Hillsboro native Ethan Emery’s childhood aspirations came to fruition this month when he started as a weekend meteorologist and multimedia journalist for Fox 19 Now in Cincinnati.
“Meteorology has been something I’ve always been interested in since I can remember – since I was at least 6 years old,” said Emery.
His future path was foreshadowed when his first-grade teacher submitted a picture of a Main Street Primary School on a sunny day to the Times-Gazette, and it was published as part of a daily weather forecast.
“I always look back on that just because it was really neat that I drew that, but for it to be in the weather section and to see where I’ve come since then is just mind-blowing,” he said.
Emery’s initial fascination with the weather was sparked by noticing a weather phenomenon known as “snow rollers” that is caused by the melting of a top layer of snow that strong winds form into something that looks like round bales of hay.
“You see those in yards or on hills, and as a kid that blew my mind that that could happen,” said Emery. “I actually remember growing up watching Steve Horstmeyer, and he explained those kind of things, and that got me really interested and kind of brought the geek out in me, and ever since then I’ve loved the weather and wanted to learn more about it.”
Horstmeyer is a veteran Cincinnati meteorologist who is the current chief meteorologist at Fox 19 Now. “I get to work with somebody I grew up watching and idolizing,” said Emery. “To be able to work with somebody like that was a very rare opportunity.”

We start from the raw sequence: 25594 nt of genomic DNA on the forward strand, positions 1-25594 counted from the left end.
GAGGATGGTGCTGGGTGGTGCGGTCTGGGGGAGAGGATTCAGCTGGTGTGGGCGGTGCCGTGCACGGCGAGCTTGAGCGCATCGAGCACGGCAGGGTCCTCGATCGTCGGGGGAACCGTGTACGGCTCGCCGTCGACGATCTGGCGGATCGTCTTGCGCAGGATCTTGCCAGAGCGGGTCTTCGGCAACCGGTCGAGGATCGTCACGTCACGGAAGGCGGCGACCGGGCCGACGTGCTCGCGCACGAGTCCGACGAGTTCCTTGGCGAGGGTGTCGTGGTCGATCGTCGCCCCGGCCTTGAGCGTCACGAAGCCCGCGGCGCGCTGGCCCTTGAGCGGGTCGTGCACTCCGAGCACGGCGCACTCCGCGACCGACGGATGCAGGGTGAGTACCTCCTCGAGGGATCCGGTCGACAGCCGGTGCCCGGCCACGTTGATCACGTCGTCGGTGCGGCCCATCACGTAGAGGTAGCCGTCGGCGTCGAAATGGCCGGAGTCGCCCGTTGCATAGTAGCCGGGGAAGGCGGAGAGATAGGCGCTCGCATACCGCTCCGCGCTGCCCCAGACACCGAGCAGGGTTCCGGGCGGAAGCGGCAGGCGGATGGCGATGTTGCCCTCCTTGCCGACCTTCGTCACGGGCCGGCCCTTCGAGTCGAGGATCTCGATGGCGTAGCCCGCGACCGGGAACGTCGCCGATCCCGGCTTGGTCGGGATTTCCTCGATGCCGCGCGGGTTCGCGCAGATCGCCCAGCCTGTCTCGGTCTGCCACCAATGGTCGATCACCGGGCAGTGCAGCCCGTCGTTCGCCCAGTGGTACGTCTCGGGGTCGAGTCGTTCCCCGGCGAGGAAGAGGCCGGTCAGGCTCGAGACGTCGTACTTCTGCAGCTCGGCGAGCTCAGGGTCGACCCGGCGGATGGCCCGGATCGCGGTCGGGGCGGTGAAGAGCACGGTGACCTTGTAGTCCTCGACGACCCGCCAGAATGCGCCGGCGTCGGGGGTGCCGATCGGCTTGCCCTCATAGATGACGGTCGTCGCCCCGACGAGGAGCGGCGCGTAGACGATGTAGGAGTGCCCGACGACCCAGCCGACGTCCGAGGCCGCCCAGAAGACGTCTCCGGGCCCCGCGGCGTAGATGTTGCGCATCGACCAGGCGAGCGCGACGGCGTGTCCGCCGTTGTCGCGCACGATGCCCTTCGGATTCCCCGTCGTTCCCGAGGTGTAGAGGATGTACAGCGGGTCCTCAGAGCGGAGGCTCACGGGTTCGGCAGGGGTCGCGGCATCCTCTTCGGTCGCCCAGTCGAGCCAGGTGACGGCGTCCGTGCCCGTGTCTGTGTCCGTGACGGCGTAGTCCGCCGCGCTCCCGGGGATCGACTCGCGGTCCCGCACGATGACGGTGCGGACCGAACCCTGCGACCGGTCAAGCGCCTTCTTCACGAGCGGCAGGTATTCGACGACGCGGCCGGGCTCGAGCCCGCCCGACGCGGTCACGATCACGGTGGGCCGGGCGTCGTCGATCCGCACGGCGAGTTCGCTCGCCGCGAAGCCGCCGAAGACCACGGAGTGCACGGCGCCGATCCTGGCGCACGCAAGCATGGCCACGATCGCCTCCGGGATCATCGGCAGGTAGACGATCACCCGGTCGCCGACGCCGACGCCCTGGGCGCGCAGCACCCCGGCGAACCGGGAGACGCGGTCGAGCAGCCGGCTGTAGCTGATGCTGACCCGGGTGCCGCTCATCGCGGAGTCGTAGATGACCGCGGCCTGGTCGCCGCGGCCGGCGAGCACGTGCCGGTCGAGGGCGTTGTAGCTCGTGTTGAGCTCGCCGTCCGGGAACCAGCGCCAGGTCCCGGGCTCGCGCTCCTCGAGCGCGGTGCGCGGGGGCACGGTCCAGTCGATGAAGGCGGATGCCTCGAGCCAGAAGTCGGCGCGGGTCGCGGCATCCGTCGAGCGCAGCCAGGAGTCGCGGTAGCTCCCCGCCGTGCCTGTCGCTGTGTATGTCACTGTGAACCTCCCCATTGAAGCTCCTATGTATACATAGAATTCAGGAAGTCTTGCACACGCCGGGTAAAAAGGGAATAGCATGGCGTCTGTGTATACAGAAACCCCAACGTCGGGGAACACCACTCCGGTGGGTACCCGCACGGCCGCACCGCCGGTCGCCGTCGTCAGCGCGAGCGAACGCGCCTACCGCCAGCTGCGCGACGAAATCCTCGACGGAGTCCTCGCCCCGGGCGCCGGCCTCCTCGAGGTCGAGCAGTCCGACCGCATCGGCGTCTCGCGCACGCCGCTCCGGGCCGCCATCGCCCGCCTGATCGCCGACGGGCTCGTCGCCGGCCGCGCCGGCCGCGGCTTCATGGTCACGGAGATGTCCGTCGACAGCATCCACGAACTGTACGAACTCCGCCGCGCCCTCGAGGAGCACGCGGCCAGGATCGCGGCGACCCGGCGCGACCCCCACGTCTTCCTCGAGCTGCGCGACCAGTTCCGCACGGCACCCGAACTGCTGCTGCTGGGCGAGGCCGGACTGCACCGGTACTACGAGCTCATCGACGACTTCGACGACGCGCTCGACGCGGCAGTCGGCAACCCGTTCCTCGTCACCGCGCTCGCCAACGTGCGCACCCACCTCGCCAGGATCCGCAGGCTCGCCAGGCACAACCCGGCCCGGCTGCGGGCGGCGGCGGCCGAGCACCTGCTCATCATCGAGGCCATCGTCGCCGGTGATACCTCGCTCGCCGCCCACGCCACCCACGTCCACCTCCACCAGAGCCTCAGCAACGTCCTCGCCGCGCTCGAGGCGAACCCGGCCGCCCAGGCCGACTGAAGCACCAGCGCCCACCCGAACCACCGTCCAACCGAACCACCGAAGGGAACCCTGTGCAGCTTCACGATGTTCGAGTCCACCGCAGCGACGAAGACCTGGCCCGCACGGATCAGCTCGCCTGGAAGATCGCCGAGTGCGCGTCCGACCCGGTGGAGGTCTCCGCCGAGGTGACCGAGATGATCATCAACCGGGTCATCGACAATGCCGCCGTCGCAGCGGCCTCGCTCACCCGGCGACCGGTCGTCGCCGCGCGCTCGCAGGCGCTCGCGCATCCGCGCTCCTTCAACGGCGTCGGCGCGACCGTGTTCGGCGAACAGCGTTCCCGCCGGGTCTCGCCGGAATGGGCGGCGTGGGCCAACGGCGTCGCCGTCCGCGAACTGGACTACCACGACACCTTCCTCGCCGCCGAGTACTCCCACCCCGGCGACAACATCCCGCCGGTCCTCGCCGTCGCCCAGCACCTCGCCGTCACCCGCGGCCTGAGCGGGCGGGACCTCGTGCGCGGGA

After graduating from Hillsboro High School, Emery went to Southern State Community College and then transferred to Ohio University in Athens. During his time at Ohio University, he served as intern at Fox 19 Now. After receiving his degree in meteorology in 2018, he worked at television stations in Rapid City, South Dakota and Bowling Green, Kentucky.
Emery’s path to his current role was more challenging than it may appear.
“It took a lot of work because I actually grew up with a stutter and my social skills weren’t the best,” he said. “I was pretty shy for a while, but it was one of those things where if you really want to do something, and there is something that you’re really engaged with you need to have the right attitude and work ethic and put in that time to better develop yourself. That’s how I got to where I am.”
Emery took speech classes in high school and college to sharpen his skills. He also completed a broadcast voice class and a theater course at Southern State Community College.
“That helped me come out of my shell a little bit more and be more animated because when you watch TV you don’t want someone being dull and boring. You want to have energy,” he said.
During his time working in Kentucky, Emery saw last year’s tragic tornado outbreak in the region firsthand.
“It ripped through Bowling Green and went through the city,” he said. “There were multiple long-tracked violent tornadoes, and that was really a night I’ll never forget because we were covering it for ten and a half hours.”
Emery rode out the storm at the television station and returned to his apartment to find the tornado’s path had been just 300 yards away.
“After doing that severe tornado coverage, I’m very grateful that I’m OK, and I’m very thankful that this job allowed me to help protect people from that violent night, but that event also helped me get to this point of being in Cincinnati giving me more expertise when it comes to active weather,” said Emery.
Reach John Hackley at 937-402-2571.